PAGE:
Link Between Testosterone Drugs and Heart Risks Not Found in New Study
Following years of concerns that side effects of testosterone replacement therapy carry serious heart risks, the findings of new study suggests that men with hypogonadism did not experience any greater incidence of major adverse cardiovascular events when taking the drugs.
In findings presented in a study published this week in The New England Journal of Medicine, researchers with the Cleveland Clinic indicate they were unable to find any difference in heart problems among men given testosterone and those given a placebo.
Treatments for low testosterone were initially intended as a “niche” treatment, for men who experienced drops in testosterone levels associated with a condition known as hypogonadism. However, amid aggressive drug marketing in prior decades, which encouraged men to talk to their doctors about a non-existing medical condition referred to as “low T”, many men sought the treatments when they were not medically needed, to treat symptoms associated with natural drops in testosterone associated with aging.
Following the publication of a number of studies over the past decade that suggested use of the drugs increase the risk of blood clots, heart attacks, strokes and other injuries, the drug makers faced a number of testosterone lawsuits alleging that the medications were over-promoted and failed to contain adequate warnings. In addition, there has been substantial effort in the medical community to curb testosterone prescriptions to men with a true medical need, as opposed to those who previously received the medications for “life-style” reasons, to help increase energy levels, strength and sex drive.
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In this new study, researchers conducted a multicenter, randomized, double-blind, placebo-controlled clinical trial to better understand the cardiovascular safety of testosterone replacement therapy among middle-aged and older men. The study included 5,246 men between the ages of 45 and 80, who had preexisting cardiovascular disease or a high risk of the condition, and reported symptoms of hypogonadism.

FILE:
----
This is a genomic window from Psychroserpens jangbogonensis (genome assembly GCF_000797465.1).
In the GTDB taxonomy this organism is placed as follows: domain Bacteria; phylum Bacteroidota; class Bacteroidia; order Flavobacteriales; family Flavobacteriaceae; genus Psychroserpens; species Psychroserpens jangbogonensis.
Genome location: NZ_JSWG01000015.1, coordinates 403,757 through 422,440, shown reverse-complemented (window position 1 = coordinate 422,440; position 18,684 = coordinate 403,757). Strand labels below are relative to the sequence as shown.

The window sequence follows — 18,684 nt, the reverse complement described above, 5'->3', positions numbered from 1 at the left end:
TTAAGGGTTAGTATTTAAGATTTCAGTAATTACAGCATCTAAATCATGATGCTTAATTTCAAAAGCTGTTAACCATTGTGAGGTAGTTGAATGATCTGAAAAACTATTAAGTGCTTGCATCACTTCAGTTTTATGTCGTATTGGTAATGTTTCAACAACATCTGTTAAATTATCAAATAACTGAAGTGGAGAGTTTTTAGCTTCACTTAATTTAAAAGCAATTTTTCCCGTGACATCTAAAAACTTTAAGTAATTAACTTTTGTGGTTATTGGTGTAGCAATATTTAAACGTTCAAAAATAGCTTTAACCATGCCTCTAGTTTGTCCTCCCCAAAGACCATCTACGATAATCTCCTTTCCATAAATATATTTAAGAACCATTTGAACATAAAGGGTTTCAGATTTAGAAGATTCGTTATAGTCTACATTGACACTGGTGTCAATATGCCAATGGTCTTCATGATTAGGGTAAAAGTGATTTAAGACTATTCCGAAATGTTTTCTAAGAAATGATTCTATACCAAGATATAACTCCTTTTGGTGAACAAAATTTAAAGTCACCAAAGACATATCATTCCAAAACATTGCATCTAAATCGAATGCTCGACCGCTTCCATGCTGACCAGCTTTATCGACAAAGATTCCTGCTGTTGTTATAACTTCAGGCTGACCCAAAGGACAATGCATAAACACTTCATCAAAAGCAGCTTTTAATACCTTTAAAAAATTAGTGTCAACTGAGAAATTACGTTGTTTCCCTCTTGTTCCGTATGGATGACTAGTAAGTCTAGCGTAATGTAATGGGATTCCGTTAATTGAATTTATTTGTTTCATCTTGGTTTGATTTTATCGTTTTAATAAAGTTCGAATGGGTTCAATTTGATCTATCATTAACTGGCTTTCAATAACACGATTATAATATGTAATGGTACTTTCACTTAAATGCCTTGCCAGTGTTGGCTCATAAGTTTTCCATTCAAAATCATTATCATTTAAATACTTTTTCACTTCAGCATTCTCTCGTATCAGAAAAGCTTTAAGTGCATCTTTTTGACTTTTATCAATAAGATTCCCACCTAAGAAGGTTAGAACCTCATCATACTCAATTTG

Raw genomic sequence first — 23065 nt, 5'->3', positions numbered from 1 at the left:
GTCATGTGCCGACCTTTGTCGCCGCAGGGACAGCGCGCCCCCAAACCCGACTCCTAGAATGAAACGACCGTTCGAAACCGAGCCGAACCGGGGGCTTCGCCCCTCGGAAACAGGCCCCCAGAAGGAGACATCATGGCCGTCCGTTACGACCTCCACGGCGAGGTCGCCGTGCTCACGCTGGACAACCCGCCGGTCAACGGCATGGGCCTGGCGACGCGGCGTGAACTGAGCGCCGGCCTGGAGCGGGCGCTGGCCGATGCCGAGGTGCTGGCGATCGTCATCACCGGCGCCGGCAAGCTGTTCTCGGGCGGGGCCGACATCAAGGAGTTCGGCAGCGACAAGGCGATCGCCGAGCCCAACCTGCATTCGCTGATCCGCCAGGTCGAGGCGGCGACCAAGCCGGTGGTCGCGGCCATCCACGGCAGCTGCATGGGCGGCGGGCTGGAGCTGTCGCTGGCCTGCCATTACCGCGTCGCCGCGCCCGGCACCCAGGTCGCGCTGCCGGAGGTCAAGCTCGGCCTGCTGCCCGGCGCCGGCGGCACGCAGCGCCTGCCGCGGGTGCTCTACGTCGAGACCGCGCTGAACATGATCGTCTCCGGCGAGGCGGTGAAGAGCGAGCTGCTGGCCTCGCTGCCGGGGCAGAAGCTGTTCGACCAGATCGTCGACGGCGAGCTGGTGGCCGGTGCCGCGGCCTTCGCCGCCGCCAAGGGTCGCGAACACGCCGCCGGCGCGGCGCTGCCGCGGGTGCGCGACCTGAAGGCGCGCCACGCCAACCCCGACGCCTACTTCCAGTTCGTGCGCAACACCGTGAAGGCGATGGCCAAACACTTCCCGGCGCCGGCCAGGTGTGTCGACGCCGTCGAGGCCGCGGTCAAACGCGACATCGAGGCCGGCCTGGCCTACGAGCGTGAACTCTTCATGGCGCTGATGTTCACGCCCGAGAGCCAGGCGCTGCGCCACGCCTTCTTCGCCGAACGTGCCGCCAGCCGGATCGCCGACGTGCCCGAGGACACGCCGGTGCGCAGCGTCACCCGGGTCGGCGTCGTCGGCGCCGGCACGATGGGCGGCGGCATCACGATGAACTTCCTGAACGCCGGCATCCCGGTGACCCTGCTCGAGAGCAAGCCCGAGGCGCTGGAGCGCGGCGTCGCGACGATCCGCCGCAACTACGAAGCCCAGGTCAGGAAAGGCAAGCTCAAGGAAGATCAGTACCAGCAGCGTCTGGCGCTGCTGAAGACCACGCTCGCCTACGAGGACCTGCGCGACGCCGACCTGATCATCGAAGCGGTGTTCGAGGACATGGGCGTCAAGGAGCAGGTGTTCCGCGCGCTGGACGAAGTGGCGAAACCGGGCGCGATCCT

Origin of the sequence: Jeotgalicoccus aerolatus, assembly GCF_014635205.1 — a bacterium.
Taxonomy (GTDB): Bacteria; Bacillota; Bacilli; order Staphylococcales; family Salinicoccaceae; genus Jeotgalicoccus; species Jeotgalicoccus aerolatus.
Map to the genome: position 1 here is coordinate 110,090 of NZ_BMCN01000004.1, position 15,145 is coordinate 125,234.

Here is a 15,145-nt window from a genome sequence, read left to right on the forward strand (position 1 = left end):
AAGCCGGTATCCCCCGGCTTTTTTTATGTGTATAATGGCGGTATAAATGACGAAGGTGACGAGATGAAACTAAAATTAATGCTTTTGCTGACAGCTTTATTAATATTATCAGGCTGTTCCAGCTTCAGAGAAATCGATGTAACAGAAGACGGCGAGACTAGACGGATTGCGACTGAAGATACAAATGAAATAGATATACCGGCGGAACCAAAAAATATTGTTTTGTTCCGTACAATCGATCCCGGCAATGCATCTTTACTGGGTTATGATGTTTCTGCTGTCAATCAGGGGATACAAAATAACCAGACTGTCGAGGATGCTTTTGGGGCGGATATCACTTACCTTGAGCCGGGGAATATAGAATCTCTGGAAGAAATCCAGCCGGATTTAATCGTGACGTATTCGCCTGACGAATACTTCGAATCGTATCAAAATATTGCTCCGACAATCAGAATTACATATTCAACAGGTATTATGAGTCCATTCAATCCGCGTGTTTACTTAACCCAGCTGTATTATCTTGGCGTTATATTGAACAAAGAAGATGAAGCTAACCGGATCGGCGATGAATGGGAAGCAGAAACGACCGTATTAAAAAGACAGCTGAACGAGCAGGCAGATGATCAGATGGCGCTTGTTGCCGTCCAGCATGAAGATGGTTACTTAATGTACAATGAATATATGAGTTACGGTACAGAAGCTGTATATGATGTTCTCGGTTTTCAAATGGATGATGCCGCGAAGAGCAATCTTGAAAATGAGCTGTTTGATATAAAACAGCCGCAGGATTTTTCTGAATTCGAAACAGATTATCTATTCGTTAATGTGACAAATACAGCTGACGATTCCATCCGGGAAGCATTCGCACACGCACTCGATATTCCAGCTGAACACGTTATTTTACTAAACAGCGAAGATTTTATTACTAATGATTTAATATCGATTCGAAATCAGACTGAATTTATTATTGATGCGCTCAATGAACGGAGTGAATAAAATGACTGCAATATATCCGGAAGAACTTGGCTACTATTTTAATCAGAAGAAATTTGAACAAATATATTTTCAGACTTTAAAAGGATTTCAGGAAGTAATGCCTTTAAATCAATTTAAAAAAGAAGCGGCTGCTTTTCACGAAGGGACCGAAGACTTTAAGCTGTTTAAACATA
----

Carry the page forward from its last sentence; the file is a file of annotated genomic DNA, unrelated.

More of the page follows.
Researchers tested the men to confirm their testosterone levels were low, and participants were given either a daily transdermal testosterone gel patch, or a placebo, to evaluate the occurrence of adverse heart problems.
According to the findings, after a mean duration of just under two years of testosterone use and an average of 33 months of follow-up, researchers found that adverse heart problems occurred in 7.3% of the patients given testosterone, and in 7.0% of men given a placebo. Researchers considered the results statistically insignificant. However, the researchers did note that there was a higher incidence rate of atrial fibrillation, acute kidney injury, and pulmonary embolism among the testosterone group.
“In men with hypogonadism and preexisting or a high risk of cardiovascular disease, testosterone-replacement therapy was noninferior to a placebo with respect to the incidence of major adverse cardiac events,” the researchers concluded.
Testosterone Health Concerns
From 2001 to 2013, prescriptions for testosterone drugs increased more than 300%. However, following studies that highlighted the potential risk of heart attacks, strokes and blood clots associated with testosterone therapy, the U.S. Food and Drug Administration (FDA) issued warnings about their overuse, and prescriptions have dropped in recent years.
Following continuing concerns about the side effects of testosterone treatments, the FDA ordered a label change for all prescription “Low T” drugs, such as AndroGel, Axiron, Testim, Depo-Testosterone and other gels, creams patches and injections after concluding there is evidence of a possible link between testosterone drugs and heart problems.
Over the last decade, thousands of Androgel lawsuits, Testim lawsuits, Axiron lawsuits and other claims have been settled by manufacturers of testosterone therapy, resolving allegations that the drugs were recklessly marketed and consumers were not adequately warned about the potential heart risks. Testosterone settlements have been reached to resolve nearly all pending claims in the U.S.
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